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Firefly"Serenity" DVD - Retailers rail over studio date switches
Tuesday 22 November 2005, by Webmaster
Retailers rail over studio date switches
Traditional 90-day timeless shrinking
OCT. 21 | There’s a developing din of dissent over studios’ increased inclination to make last-minute street date swaps, which is forcing some retailers to scrap advertising plans on expected titles and cobble together new strategies.
Ideally, stores want date confirmation 90 to 120 days before street date in order to fashion effective promotional campaigns. But Universal Studios Home Entertainment slotted The 40-Year-Old Virgin for Dec. 13 with just 57 days to prepare, and DreamWorks Home Entertainment placed The Island on Dec. 13 with only 68 days of breathing room.
Frustration also accompanied 20th Century Fox Home Entertainment’s moving Robots to Sept. 27 in mid-July, after initially choosing Sept. 20 in June. Then, retailers dealt with a little more than two months’ preparation space between the new confirmation and street.
Last week, Buena Vista Home Entertainment indefinitely benched expected Jan. 10 TV releases of Once and Again, Beggars and Choosers and Boy Meets World.
“I think the studios are grappling with the fact that they’ve had two banner years of new releases, and this year is tougher,” said Trans World executive VP merchandising Fred Fox. “Everyone is looking to shift, but they need to give the retailer enough time to react.”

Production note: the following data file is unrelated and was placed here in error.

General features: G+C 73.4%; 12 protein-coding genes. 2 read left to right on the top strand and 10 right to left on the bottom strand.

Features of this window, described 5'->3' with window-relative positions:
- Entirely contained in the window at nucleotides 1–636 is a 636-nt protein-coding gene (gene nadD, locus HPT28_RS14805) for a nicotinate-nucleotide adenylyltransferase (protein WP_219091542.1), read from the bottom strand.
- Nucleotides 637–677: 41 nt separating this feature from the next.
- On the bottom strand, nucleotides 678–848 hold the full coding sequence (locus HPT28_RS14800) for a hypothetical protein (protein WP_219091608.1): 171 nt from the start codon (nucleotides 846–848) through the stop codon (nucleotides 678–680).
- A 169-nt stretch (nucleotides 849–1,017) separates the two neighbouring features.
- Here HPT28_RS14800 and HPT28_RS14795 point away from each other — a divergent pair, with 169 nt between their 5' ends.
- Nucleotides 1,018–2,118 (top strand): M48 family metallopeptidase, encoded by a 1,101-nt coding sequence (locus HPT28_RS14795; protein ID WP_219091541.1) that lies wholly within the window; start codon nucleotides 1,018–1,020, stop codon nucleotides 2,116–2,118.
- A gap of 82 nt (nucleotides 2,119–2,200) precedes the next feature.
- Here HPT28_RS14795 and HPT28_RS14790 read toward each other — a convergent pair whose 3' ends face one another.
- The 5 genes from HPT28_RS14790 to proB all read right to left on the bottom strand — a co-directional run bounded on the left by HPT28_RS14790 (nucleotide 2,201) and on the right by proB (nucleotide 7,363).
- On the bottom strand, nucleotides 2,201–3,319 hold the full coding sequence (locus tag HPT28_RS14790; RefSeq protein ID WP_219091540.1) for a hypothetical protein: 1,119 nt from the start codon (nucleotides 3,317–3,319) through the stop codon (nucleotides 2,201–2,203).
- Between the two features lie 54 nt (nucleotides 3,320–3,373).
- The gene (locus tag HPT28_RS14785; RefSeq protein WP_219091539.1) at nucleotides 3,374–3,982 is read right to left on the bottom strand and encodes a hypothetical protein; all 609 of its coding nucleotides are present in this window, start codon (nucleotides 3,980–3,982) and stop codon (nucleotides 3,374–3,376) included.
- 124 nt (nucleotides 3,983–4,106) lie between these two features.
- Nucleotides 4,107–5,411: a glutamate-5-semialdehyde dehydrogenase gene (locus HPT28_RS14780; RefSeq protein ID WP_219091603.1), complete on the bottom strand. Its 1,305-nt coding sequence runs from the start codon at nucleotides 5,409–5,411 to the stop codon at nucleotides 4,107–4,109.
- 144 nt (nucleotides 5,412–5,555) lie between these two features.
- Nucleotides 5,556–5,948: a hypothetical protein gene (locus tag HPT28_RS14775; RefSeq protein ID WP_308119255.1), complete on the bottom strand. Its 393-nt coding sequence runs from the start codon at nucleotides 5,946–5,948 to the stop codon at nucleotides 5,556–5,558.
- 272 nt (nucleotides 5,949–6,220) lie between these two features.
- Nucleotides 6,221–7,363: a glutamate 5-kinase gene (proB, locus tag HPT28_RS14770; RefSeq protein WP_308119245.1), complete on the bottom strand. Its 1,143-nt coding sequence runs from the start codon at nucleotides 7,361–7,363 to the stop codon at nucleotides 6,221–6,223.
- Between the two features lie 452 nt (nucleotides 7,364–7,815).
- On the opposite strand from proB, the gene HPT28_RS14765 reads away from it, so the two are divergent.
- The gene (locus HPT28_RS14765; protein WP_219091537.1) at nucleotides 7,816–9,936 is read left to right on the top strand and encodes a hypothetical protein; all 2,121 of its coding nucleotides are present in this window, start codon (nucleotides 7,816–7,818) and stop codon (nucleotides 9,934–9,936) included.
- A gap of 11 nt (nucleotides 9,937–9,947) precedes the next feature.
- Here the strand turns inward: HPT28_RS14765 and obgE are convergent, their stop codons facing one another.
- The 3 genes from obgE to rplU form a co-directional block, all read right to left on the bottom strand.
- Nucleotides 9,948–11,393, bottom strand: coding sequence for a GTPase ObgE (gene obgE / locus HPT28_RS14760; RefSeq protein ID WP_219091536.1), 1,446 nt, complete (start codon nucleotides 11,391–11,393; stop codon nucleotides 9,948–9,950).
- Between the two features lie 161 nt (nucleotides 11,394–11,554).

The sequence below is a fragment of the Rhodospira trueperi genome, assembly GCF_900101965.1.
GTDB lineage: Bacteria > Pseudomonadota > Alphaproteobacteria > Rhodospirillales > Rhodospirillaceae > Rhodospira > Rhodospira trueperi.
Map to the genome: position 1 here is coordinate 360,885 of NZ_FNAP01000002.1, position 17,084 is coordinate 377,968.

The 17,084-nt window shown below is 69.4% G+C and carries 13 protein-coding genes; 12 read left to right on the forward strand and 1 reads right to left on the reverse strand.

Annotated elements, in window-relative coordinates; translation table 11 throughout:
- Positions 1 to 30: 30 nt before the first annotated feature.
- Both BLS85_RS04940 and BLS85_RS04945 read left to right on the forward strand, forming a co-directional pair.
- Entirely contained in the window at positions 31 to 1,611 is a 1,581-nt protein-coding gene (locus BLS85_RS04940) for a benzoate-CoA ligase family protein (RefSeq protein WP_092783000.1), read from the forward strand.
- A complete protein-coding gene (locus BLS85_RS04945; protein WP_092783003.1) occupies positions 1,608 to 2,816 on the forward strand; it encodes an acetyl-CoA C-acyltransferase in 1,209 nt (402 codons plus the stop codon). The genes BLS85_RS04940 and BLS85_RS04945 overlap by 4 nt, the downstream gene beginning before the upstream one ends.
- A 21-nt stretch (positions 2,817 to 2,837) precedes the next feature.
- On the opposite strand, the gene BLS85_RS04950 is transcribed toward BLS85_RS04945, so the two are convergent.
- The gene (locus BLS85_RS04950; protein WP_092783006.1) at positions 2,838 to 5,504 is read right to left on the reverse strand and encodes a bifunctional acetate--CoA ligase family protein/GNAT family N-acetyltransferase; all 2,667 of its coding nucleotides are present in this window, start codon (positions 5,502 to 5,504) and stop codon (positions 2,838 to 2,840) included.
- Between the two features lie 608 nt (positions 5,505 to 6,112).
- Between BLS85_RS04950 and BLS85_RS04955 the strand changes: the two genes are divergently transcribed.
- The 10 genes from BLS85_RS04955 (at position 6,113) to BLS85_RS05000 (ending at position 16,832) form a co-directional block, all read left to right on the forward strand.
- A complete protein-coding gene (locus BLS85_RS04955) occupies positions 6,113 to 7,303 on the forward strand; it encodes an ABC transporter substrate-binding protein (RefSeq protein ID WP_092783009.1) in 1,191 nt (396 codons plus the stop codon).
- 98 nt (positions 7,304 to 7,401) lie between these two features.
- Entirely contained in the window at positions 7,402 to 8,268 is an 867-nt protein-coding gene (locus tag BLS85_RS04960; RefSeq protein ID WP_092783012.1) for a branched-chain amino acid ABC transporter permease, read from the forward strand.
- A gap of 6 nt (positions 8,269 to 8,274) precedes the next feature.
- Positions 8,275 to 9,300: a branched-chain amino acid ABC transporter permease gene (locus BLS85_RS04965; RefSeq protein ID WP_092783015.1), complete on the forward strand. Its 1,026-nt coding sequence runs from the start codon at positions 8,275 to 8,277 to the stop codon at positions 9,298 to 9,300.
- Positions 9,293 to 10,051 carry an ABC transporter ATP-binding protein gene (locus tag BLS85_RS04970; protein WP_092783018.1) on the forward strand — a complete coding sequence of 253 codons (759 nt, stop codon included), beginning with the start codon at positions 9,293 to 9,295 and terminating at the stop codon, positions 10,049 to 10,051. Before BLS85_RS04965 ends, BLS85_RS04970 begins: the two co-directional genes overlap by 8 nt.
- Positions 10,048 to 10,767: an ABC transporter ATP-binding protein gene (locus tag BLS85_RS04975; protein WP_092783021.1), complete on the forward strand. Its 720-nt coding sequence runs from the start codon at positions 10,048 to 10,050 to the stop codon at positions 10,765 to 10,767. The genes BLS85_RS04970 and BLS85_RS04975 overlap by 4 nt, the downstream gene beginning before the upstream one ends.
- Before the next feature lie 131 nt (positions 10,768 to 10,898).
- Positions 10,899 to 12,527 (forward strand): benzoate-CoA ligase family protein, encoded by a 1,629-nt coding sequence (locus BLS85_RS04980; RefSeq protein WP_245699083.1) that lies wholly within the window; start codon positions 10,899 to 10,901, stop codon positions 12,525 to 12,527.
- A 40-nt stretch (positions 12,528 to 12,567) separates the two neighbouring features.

Normally, studios do give retailers likely street dates weeks in advance of their formal, public announcements. But this process appears fuddled. Chains have already circled and crossed out multiple dates for Warner Home Video’s Duma, now tentatively expected Jan. 10. And at deadline, stores still were twiddling thumbs over the tentative Dec. 20 placement for Universal’s Serenity.
“I still don’t have Serenity plugged in, so that risks it not going into print ads or getting any promotion,” said Tower national video advertising manager Terrel Porter-Smith. “I’m done with December. How can I put it into any programs if I don’t have the information?”
In fact, by mid-October, Wal-Mart and other retailers were demanding studio title solicitations for February releases.
Porter-Smith also noted that New Yorker Films’ Point of Order was initially expected Oct. 18, and she had slotted it in a Tower sale rack through Nov. 21. But its new Nov. 15 date so limits its promotion time that the Tower exec is poised to move it from racks to make room for other titles.
“It has become a little harder,” said Soumya Sriraman, VP marketing for Universal Music Video Distributors’ Visual Entertainment. “Far tighter [theatrical to DVD] windows are causing a lot of confusion.”
Fred Meyer buyer Randy Schaaf said the Robots date switch was a particular inconvenience, as his chain needed to redo signage. “I can’t begrudge [studios] for ultimately making decisions to boost sales,” Schaaf said. “But especially for a title that does $100 million at the box office, you need to know 90 to 120 days before it streets.”